Terminalia catappa, a member of the leadwood tree family, is a massive tropical tree that thrives mostly in the humid tropics of Asia, Africa, and Australia. The leaf of this tree is known as Indian Almond. The aquarium community has settled on calling it the Indian Almond leaf, although it goes by a variety of other names. It has a long history of usage as a medical and therapeutic leaf in the aquarium hobby. It is claimed, but not shown, that these leaves help to create a natural habitat suitable for the following species: Bettas, Killies, Arowana, Tetra, Dicus, Dwarf Cichlids, Appistogramma, Rasbora, Catfish, and SHRIMP!
The shrimp breeding process is aided by the Indian Almond Leaf, since it provides a suitable environment for the growth of bacteria that the juvenile shrimp feed on. Left in the tank, the leaves will be colonized by a wide variety of microbes that will eventually decompose them. Shrimp, particularly shrimp larvae, like to ingest the biofilm produced by these microbes. There are chemicals released by the Indian Almond leaf that are anti-fungal and anti-bacterial. Because of this, shrimp are better able to fend off parasites. As long as the stem is removed, the leaf may remain in the tank until it has decomposed completely. The decomposition of the leaf in the aquarium will have no negative effects on the ecosystem of the tank.
The tannins in Indian Almond Leaves are responsible for all of its health advantages, yet this is a frequent misconception. This viewpoint has been disproven. Tannins, which are a component of many herbs, have antibacterial characteristics and contribute to the humic acid profile, which has several advantages. Tannins are beneficial to aquatic ecosystems and may be found almost everywhere.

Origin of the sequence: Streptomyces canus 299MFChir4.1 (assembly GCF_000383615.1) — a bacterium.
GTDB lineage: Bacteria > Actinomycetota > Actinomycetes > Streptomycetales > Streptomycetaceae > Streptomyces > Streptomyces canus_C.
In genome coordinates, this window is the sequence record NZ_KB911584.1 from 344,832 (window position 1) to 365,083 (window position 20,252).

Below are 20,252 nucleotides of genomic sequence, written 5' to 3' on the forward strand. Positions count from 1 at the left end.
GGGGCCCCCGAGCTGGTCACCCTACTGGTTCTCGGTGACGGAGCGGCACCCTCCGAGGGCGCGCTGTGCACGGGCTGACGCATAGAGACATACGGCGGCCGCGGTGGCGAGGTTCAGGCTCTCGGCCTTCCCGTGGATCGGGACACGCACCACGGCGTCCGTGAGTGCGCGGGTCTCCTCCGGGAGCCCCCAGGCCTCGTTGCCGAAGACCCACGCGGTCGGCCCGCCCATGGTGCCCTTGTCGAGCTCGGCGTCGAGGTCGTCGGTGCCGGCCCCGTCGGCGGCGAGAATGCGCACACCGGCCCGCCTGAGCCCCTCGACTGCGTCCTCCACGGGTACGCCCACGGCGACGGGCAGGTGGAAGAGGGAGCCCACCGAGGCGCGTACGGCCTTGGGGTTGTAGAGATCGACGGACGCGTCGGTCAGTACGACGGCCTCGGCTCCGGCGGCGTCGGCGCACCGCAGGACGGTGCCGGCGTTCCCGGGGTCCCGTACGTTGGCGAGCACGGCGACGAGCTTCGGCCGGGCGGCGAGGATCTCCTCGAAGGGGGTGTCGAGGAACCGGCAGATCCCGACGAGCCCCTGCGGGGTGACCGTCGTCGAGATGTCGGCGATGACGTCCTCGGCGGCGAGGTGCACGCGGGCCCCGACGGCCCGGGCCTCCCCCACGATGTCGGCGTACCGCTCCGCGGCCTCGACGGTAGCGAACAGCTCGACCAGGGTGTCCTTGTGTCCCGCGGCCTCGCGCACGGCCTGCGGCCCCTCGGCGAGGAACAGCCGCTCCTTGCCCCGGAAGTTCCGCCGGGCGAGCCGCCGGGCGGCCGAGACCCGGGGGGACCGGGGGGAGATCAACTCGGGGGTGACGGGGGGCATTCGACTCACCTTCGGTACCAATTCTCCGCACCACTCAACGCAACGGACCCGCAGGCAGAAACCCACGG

There are advantages to each different kind of leaf. Some tree species’ leaves have additional therapeutic or medicinal effects due to the diversity of active components inside them. There is a great deal of variation across species in terms of the form, quantity, and combination of these elements.
In the past, researchers have found flavanoids, isovitexin, vitexin, isoorientin, rutin, and triterpenoiods in Indian Almond Leaves. Quercetin, corilagin, kamferolphenols, saponin, saponin glycosides, cardiac glycoside, balsam, squalene, and volatile oils are also accounted for. Leaves of T. catappa include the tannins punicalagin, punicalin, geranin, granatin B, tergallagin, tercatain, terflavin A and B, chebulagic acid, and corilagin.
Numerous scientific investigations have confirmed T. catappa’s healing abilities:
- To kill parasites like Trichodina, Gyrodactylus, and Dactylogyrus, it has antiparasitic effects.
- T. catappa leaf extracts have been shown to exhibit antibacterial activity against several strains, both positive and negative, and they continue to be investigated as a potential alternative to antibiotics in the food fish business.
- Pythium ultimum, Rhizoctonia solani, Sclerotium rolfsii, and Aspergillus fumigatus are only some of the fungi that have been shown to be inhibited by the compound. Tilapia eggs treated with an extract of Indian Almond Leaf have also shown promising results in the fight against fungal infections.
- In humans, immune system assistance has been shown to be effective enough to aid HIV patients.